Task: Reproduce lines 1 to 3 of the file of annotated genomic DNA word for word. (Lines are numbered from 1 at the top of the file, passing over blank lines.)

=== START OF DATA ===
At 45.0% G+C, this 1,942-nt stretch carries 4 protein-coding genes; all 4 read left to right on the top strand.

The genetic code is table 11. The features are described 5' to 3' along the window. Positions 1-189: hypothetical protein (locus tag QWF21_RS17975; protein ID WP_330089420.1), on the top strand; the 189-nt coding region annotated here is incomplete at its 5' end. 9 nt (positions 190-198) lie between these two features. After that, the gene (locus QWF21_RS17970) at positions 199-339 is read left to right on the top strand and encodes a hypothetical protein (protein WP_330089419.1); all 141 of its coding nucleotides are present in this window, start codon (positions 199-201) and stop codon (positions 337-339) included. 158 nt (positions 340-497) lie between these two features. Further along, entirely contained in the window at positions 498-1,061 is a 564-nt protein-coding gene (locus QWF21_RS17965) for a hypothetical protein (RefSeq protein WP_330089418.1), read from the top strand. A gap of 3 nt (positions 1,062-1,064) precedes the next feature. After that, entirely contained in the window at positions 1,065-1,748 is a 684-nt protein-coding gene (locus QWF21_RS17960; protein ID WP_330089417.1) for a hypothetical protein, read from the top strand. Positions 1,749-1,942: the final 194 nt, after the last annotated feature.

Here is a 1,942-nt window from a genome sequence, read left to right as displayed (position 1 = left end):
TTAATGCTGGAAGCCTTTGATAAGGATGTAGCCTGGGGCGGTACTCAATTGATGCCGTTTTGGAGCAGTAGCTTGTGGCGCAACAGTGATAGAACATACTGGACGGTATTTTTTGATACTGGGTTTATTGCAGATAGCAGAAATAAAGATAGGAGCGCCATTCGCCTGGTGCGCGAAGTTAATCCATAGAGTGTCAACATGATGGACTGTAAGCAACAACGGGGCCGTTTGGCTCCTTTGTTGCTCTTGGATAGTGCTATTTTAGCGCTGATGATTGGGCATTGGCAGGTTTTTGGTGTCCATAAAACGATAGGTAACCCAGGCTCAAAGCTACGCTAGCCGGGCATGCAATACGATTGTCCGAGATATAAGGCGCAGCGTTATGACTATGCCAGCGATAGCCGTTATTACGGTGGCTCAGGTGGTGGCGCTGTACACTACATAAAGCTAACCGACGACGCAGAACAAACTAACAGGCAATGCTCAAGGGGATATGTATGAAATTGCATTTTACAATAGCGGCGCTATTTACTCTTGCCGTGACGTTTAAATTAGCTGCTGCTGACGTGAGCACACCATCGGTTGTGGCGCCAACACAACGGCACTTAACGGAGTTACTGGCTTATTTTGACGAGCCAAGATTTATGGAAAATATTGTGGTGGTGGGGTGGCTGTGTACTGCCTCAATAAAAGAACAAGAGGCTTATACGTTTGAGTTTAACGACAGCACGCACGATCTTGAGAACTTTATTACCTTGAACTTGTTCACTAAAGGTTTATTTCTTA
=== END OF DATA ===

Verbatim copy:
At 45.0% G+C, this 1,942-nt stretch carries 4 protein-coding genes; all 4 read left to right on the top strand.

The genetic code is table 11. The features are described 5' to 3' along the window. Positions 1-189: hypothetical protein (locus tag QWF21_RS17975; protein ID WP_330089420.1), on the top strand; the 189-nt coding region annotated here is incomplete at its 5' end. 9 nt (positions 190-198) lie between these two features. After that, the gene (locus QWF21_RS17970) at positions 199-339 is read left to right on the top strand and encodes a hypothetical protein (protein WP_330089419.1); all 141 of its coding nucleotides are present in this window, start codon (positions 199-201) and stop codon (positions 337-339) included. 158 nt (positions 340-497) lie between these two features. Further along, entirely contained in the window at positions 498-1,061 is a 564-nt protein-coding gene (locus QWF21_RS17965) for a hypothetical protein (RefSeq protein WP_330089418.1), read from the top strand. A gap of 3 nt (positions 1,062-1,064) precedes the next feature. After that, entirely contained in the window at positions 1,065-1,748 is a 684-nt protein-coding gene (locus QWF21_RS17960; protein ID WP_330089417.1) for a hypothetical protein, read from the top strand. Positions 1,749-1,942: the final 194 nt, after the last annotated feature.

Here is a 1,942-nt window from a genome sequence, read left to right as displayed (position 1 = left end):